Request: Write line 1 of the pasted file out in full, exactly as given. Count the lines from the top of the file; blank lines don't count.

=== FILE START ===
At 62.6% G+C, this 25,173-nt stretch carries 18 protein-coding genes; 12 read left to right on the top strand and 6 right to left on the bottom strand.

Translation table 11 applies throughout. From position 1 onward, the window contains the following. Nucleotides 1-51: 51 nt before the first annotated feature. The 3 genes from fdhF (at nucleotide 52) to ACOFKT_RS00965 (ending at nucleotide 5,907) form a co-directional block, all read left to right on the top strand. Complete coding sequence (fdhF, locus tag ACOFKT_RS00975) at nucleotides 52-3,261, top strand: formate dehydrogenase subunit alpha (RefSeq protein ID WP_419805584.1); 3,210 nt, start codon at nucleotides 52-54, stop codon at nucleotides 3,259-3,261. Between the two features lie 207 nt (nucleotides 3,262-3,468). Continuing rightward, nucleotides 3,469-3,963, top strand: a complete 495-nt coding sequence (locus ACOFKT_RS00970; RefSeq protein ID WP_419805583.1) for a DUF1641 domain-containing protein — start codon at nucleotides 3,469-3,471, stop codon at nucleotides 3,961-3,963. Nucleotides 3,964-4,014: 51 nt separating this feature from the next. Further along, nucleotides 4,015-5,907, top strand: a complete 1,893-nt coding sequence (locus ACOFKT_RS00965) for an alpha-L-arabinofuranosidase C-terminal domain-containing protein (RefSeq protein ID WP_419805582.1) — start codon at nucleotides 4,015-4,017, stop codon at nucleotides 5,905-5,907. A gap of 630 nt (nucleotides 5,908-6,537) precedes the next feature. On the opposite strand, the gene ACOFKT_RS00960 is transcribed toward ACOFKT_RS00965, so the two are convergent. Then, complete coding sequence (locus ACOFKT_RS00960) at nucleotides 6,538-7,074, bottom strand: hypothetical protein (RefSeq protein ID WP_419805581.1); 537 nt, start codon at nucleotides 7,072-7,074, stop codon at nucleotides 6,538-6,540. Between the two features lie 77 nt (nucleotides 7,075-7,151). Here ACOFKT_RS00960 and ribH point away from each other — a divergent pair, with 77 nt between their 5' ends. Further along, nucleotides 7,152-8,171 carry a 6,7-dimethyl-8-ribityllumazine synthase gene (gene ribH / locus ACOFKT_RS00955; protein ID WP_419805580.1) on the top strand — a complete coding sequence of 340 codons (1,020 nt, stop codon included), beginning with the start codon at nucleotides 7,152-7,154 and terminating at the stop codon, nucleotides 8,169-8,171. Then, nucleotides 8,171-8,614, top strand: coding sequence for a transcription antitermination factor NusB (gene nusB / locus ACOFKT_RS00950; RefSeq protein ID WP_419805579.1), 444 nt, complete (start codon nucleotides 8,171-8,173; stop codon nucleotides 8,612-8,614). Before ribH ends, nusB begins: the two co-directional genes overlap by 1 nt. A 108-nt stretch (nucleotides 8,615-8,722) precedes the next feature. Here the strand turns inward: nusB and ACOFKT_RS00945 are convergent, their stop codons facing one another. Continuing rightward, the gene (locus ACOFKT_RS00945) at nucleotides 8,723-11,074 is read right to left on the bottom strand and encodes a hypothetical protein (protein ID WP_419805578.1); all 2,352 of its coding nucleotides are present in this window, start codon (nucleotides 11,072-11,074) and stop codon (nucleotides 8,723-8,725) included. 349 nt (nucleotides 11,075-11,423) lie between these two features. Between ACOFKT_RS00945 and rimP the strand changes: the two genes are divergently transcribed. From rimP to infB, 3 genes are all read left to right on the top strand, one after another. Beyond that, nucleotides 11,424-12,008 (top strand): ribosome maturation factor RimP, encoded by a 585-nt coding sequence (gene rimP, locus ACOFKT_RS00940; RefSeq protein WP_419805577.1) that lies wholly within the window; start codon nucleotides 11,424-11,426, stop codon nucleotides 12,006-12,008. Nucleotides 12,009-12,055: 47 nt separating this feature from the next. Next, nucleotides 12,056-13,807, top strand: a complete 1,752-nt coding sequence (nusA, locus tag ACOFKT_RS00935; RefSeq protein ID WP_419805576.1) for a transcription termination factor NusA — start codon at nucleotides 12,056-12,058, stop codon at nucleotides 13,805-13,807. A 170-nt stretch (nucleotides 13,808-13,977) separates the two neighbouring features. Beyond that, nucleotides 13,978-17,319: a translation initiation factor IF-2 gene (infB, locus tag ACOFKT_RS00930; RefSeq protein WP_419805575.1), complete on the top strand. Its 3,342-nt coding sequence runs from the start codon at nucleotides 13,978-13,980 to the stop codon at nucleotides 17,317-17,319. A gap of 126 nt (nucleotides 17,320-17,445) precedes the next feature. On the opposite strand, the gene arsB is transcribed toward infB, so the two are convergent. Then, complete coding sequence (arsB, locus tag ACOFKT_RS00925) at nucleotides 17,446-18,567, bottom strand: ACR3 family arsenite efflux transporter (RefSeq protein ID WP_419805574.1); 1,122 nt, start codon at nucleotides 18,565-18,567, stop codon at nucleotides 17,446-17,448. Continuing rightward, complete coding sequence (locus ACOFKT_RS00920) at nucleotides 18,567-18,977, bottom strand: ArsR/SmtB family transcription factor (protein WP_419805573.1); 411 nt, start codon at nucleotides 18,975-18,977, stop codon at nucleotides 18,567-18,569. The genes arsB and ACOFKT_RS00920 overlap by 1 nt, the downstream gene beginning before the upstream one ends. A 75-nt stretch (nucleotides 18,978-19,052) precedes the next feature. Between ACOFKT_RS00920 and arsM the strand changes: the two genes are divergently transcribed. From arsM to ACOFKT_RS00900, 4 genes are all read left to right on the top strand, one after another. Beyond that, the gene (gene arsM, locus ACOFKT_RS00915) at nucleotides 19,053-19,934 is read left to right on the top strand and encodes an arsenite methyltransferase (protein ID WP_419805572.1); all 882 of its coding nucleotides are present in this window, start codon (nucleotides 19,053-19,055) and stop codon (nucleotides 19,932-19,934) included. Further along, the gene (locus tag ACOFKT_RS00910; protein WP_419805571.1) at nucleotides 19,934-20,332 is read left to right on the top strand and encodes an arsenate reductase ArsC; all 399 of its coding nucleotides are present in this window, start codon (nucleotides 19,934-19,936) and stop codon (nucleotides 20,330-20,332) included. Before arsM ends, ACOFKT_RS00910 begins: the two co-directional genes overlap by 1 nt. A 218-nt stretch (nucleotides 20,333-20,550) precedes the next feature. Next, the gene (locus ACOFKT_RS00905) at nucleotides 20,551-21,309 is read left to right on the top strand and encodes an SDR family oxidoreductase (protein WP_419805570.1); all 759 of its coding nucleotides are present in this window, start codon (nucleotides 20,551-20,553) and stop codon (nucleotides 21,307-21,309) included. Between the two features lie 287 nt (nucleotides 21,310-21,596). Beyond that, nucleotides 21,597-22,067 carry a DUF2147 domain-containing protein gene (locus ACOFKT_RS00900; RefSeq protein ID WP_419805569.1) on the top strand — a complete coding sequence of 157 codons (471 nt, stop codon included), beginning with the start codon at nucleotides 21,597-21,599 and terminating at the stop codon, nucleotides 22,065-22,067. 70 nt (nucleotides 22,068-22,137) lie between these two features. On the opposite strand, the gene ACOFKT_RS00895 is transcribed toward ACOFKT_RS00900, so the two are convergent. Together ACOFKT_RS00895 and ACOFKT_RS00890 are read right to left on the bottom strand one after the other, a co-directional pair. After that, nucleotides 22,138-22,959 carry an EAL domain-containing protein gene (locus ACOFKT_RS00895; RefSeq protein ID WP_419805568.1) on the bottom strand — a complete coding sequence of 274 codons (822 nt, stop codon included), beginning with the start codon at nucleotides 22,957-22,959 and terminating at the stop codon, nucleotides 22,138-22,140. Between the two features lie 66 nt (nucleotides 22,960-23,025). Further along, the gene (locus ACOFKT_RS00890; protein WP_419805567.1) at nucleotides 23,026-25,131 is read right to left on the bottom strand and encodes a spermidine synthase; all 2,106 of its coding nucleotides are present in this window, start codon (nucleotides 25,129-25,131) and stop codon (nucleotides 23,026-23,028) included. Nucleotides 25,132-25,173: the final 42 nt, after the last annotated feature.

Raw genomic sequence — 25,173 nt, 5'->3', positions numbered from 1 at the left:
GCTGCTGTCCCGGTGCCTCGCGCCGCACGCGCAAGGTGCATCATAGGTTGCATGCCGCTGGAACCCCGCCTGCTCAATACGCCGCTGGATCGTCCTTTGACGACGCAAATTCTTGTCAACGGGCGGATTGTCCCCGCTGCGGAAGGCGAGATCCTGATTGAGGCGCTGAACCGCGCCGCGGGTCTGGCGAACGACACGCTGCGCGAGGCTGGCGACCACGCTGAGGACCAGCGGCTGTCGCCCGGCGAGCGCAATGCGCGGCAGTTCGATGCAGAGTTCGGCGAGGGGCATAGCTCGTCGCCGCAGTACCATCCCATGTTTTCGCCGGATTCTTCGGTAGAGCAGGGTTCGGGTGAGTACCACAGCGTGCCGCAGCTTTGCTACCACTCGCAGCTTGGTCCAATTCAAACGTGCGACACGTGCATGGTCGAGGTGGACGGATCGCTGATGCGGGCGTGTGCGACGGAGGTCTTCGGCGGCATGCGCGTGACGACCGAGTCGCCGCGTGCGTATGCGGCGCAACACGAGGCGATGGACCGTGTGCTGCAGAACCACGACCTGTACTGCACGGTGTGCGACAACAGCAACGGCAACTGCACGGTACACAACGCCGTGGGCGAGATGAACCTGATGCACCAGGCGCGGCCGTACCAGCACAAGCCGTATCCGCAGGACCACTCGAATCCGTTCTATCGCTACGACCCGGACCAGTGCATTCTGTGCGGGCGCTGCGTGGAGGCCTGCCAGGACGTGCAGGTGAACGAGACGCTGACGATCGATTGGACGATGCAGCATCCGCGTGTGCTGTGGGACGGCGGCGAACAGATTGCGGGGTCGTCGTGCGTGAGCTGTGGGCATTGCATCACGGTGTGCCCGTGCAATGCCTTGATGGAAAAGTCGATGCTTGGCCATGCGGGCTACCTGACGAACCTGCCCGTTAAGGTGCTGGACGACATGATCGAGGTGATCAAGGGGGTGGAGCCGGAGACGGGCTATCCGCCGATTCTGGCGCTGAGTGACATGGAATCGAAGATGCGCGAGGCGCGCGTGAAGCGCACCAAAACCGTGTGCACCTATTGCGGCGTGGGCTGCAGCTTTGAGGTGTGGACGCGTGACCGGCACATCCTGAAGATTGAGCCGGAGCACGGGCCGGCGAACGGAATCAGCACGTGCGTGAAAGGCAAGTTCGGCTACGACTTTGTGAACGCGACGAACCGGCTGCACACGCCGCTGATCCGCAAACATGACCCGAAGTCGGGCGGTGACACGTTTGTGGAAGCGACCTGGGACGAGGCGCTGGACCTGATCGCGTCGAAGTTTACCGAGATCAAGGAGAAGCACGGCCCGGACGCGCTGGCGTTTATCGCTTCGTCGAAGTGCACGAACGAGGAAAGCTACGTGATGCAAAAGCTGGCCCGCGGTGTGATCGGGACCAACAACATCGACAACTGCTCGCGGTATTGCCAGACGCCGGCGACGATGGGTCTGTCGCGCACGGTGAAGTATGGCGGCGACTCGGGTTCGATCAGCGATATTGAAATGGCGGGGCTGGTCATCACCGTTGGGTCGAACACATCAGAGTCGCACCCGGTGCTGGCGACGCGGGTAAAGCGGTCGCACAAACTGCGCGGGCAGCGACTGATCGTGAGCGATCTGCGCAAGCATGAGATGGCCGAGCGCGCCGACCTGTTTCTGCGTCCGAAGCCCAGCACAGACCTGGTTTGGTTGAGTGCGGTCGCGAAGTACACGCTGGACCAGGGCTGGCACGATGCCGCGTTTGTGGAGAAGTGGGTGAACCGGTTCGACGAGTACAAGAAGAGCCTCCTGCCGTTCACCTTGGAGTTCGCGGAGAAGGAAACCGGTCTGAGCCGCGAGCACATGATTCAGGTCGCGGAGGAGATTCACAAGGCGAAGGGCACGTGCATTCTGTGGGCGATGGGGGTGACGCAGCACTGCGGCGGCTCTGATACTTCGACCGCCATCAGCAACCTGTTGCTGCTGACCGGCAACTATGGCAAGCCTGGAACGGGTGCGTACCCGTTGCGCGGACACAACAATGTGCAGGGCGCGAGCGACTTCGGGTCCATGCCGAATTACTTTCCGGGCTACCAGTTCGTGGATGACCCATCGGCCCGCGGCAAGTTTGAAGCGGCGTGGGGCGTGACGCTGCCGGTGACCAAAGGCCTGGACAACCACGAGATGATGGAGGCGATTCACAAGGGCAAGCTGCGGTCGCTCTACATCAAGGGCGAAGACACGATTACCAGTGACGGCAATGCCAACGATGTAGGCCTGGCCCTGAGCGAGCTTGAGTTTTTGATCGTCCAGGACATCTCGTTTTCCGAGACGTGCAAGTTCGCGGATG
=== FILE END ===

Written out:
At 62.6% G+C, this 25,173-nt stretch carries 18 protein-coding genes; 12 read left to right on the top strand and 6 right to left on the bottom strand.